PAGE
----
Horrorstör Was Assembled From Generic Parts

HorrorstorHorrorstör by Grady Hendrix
Published: September 23rd 2014
Publisher: Blackstone Audio / Quirk Books
Genre(s): Horror, Satire
Format: Audiobook
Length: 6 hrs and 16 mins

Anyone who has ever shopped in an IKEA knows that it is the ideal setting for a horror story: a vast, maze-like structure filled with an infinite number of uniform objects designed to frustrate the sane mind. Not to mention all the screeching children jumping on mattresses in the bedding section.

In an ideal world, Horrorstör would deliver that perfect combination of surreal horror and retail satire. Unfortunately, although there are clever touches throughout, the book falls flat.

Amy works at Orsk, a US-based IKEA knockoff that is identical in everything but name. She’s disaffected, burnt out and sarcastic, mostly because she hasn’t lived up to any of her potential. When her straight-laced boss, Basil, asks her to stay after work to help him investigate some strange goings-on in the store, they discover something far more sinister than smelly goo in the furniture aisle.

For a book billed as a horror comedy, Horrorstör is relatively laugh-free. The satire of retail drudgery feels non-specific, and as soon as the supernatural elements come to the forefront, the rest of the story is humorless bordering on bleak. The only sustained joke are the fake product listings, but they’re only mildly clever.

The horror aspect of the book relies on well-worn tropes, and after a certain point it feels like the events could be happening in any enclosed space as opposed to specifically inside a big-box furniture store. Hendrix introduces the idea of the characters getting lost in Orsk’s seemingly endless showroom, but it’s quickly dropped in favor of more traditional supernatural horrors. I also thought it was a huge missed opportunity that none of the characters assemble an improvised weapon out of random kitchen-ware and furniture pieces.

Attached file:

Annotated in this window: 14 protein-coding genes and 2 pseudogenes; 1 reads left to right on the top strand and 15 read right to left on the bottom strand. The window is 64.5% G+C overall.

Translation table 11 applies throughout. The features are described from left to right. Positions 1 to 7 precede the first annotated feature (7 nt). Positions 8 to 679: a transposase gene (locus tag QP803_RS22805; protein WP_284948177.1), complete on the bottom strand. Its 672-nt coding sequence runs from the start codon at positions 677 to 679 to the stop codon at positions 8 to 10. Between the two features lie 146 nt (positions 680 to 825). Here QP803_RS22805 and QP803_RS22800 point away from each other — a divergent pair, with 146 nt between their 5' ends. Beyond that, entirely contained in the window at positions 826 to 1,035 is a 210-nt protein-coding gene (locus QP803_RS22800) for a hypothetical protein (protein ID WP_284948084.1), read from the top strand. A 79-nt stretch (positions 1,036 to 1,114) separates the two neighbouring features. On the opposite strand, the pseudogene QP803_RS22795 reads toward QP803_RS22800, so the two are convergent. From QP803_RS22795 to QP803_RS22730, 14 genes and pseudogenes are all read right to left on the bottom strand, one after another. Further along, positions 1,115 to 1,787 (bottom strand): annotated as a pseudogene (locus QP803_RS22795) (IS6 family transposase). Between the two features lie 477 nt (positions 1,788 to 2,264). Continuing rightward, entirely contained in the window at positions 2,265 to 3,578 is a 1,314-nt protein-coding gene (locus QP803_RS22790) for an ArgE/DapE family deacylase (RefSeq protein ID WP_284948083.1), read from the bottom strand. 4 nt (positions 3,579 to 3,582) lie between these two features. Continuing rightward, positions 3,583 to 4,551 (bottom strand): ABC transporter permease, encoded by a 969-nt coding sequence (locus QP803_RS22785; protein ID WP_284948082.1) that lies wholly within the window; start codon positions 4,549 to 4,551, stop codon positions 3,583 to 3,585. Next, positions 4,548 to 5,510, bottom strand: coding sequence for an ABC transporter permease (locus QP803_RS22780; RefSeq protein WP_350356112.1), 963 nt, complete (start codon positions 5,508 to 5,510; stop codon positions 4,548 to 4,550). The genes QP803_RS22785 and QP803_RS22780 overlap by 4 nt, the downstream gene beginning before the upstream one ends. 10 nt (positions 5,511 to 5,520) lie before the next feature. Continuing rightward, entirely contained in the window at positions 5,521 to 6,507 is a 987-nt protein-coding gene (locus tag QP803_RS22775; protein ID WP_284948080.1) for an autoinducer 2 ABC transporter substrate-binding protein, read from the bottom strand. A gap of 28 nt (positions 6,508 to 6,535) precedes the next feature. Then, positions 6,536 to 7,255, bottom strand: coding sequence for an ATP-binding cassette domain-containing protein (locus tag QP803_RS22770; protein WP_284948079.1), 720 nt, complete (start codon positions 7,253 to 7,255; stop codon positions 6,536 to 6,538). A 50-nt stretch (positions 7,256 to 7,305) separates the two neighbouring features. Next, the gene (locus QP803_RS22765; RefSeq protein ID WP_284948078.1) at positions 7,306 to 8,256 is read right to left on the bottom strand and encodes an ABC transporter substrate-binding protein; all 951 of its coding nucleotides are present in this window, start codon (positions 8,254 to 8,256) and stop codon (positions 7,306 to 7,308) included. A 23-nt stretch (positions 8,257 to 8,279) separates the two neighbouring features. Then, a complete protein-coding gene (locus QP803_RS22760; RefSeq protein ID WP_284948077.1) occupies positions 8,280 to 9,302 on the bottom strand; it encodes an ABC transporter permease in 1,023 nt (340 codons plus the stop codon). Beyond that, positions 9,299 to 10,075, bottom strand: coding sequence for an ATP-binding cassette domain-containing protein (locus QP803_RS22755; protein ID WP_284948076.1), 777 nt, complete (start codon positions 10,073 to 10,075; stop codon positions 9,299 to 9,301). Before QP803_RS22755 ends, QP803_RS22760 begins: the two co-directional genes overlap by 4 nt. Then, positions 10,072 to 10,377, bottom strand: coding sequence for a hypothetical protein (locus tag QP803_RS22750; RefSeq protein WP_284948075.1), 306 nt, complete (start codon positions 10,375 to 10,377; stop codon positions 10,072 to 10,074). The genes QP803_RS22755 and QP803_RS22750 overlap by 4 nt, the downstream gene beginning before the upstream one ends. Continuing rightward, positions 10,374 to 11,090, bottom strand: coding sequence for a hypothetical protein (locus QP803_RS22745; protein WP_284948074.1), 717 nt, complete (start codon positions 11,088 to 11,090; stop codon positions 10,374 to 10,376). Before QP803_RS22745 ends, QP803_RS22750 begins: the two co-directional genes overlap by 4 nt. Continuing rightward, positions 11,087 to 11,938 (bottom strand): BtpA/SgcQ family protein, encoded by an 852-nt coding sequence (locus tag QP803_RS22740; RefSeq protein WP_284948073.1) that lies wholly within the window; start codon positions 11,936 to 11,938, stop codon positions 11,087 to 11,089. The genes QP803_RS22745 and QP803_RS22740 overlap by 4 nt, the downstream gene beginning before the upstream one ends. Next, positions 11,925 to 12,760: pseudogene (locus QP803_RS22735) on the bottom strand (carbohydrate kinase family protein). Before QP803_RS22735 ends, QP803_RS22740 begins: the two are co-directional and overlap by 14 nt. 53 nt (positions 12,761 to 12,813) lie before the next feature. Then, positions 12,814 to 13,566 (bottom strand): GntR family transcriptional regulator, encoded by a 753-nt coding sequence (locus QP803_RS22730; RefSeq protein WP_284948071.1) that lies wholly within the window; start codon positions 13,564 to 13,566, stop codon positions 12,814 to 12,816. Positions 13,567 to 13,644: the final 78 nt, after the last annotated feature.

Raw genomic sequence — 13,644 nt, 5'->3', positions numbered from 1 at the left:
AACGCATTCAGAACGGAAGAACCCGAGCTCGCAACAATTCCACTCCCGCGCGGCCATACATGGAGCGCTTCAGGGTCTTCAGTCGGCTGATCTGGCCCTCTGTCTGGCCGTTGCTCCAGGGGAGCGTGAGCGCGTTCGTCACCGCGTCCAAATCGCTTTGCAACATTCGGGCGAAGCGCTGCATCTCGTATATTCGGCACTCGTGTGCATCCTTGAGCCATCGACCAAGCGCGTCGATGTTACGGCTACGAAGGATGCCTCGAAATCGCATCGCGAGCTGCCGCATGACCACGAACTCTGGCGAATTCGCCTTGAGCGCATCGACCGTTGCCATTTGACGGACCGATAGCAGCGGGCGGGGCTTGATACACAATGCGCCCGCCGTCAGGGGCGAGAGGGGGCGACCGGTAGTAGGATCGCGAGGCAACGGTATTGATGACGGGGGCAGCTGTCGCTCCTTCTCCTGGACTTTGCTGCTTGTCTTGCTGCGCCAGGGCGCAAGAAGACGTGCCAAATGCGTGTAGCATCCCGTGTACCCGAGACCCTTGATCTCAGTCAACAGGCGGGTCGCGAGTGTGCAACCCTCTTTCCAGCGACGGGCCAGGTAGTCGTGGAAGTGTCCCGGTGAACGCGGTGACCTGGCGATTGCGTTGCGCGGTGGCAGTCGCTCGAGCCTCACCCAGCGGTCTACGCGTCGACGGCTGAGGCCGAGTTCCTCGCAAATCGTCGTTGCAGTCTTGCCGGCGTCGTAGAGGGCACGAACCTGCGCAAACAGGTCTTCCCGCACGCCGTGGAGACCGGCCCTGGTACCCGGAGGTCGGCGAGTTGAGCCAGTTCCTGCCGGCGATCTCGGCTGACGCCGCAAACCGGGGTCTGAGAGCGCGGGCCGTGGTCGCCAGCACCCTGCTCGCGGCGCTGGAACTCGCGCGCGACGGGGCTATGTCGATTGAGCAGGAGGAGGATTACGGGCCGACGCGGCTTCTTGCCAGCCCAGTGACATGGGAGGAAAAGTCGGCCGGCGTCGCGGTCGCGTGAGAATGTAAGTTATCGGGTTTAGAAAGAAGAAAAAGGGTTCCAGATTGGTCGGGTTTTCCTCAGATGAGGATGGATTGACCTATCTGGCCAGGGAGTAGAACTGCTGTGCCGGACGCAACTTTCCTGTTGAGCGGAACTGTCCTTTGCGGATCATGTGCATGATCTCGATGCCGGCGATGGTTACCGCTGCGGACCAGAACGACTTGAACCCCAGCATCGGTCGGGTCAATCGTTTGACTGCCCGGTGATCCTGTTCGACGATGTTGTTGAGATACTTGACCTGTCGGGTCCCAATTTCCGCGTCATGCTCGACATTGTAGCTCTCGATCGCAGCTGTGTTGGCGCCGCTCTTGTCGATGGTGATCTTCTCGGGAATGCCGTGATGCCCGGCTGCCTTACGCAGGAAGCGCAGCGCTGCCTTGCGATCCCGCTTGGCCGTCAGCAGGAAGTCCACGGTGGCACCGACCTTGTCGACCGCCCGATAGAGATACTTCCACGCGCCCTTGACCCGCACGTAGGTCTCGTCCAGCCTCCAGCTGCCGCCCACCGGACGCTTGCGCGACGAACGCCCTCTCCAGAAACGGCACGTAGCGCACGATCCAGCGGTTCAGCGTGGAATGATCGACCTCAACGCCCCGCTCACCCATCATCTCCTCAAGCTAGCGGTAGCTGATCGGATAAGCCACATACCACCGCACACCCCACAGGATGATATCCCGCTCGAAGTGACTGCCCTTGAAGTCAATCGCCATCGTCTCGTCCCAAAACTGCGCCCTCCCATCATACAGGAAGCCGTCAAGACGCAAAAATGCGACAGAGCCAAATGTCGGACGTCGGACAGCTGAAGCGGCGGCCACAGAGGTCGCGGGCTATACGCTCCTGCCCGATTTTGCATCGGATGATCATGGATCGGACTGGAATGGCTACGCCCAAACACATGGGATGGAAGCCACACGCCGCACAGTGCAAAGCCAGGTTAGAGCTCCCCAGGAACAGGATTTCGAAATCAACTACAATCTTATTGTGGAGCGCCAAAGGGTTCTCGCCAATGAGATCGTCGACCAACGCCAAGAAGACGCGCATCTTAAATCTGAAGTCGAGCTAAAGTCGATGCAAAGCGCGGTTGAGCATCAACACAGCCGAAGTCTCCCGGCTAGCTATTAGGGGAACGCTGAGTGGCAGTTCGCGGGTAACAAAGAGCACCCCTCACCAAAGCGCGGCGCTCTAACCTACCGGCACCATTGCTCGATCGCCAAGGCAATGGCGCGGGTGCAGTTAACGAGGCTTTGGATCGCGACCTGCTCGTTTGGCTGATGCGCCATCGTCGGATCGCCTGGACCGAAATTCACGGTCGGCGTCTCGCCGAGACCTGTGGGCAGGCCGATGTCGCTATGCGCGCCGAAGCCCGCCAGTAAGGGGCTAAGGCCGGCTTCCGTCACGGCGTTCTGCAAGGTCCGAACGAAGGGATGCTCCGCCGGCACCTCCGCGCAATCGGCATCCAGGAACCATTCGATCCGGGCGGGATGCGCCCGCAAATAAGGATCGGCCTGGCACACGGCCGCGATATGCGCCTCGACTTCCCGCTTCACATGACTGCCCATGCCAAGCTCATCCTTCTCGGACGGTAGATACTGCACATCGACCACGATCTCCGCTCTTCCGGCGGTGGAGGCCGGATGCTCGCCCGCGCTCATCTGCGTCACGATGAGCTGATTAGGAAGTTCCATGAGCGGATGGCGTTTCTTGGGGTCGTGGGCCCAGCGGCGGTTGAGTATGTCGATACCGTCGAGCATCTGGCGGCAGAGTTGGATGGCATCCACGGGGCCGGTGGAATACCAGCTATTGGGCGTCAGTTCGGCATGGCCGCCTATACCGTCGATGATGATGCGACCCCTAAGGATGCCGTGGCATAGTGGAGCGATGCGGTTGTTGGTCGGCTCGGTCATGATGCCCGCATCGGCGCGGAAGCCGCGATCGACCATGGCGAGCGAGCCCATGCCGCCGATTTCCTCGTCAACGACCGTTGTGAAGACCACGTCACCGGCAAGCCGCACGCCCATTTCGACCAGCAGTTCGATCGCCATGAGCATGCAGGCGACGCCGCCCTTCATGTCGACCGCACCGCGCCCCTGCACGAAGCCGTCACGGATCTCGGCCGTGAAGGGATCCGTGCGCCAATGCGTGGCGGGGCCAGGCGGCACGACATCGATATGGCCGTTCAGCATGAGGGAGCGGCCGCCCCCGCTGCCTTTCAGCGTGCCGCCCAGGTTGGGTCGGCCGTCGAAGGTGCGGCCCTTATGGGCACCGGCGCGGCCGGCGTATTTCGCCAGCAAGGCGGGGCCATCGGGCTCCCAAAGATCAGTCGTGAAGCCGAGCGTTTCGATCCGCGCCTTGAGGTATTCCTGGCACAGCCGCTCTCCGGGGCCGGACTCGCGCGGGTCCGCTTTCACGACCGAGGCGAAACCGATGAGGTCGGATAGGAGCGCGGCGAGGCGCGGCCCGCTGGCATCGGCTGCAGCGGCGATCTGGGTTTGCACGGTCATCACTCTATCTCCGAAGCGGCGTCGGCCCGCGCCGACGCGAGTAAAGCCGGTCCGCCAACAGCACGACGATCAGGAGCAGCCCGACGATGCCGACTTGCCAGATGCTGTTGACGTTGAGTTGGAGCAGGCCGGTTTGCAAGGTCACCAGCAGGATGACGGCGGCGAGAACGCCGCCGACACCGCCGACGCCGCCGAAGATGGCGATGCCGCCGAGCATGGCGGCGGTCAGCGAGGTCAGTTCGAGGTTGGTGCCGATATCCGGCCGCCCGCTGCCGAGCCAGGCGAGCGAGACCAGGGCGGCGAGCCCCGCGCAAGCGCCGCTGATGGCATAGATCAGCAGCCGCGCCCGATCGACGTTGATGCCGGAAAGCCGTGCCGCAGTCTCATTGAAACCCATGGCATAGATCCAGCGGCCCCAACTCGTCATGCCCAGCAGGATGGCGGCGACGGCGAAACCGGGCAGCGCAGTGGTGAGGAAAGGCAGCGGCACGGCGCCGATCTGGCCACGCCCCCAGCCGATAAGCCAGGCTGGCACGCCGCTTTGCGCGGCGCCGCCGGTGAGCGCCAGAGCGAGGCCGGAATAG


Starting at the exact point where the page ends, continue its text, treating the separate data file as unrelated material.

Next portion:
The main character spends most of the novel avoiding responsibility, reacting to horrible events or giving up entirely. Following her was frustrating, and she only develops as a character very late in the story. The conclusion is open-ended enough that Hendrix could write a sequel, but it definitely feels like he saves all potential character development for another book.

Ultimately, Horrorstör is underdeveloped and forgettable. The book’s design was by far the best part of an otherwise disappointing package.

DISLIKED IT
DISLIKED IT

Full disclosure: I received a free review copy of this book from Net Galley, but I listened to an audiobook version from the library.

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An Unwelcome Quest: The Book That Reviews Itself

An Unwelcome QuestAn Unwelcome Quest by Scott Meyer

Published: February 10, 2015
Publisher: 47North / Brilliance Audio
Genre(s): Fantasy, Comedy, Adventure
Format: Audiobook
Length: 11 hrs and 46 mins

Scott Meyer’s Magic 2.0 series is fantasy with a science-fiction hook: a computer hacker named Martin discovers an all-powerful file that lets him control reality, so he travels back to medieval times and pretends he is a wizard. This fails spectacularly when he meets all the other hackers who had the same idea.

An Unwelcome Quest is the third book in the series. The first two weren’t perfect by any means, but they were at least funny and light on their feet where this one quickly wears out its welcome. It’s a huge shame, because this series was exactly what I was looking for when I wanted to have a few laughs during my commute. One definite bright side is that Luke Daniels continues to bring his A-game as narrator. Also, I occasionally enjoyed the last quarter or so after gritting my teeth and slogging through the fairly dire middle.

I think the only reasons I made it through this installment in the series are because I wanted to know what happened to the characters and the fact that I received a review copy. Unfortunately, one of the first big changes in An Unwelcome Quest is that the events take place almost entirely in the magical world instead of jumping back and forth between modern times and the past. This means that treasury agents Murph and Miller don’t even appear during the story. Their presence is sorely missed. Meyer also splits up his cast of heroes into two groups, with Martin – the main character in the earlier books – relegated to a supporting role in an ensemble.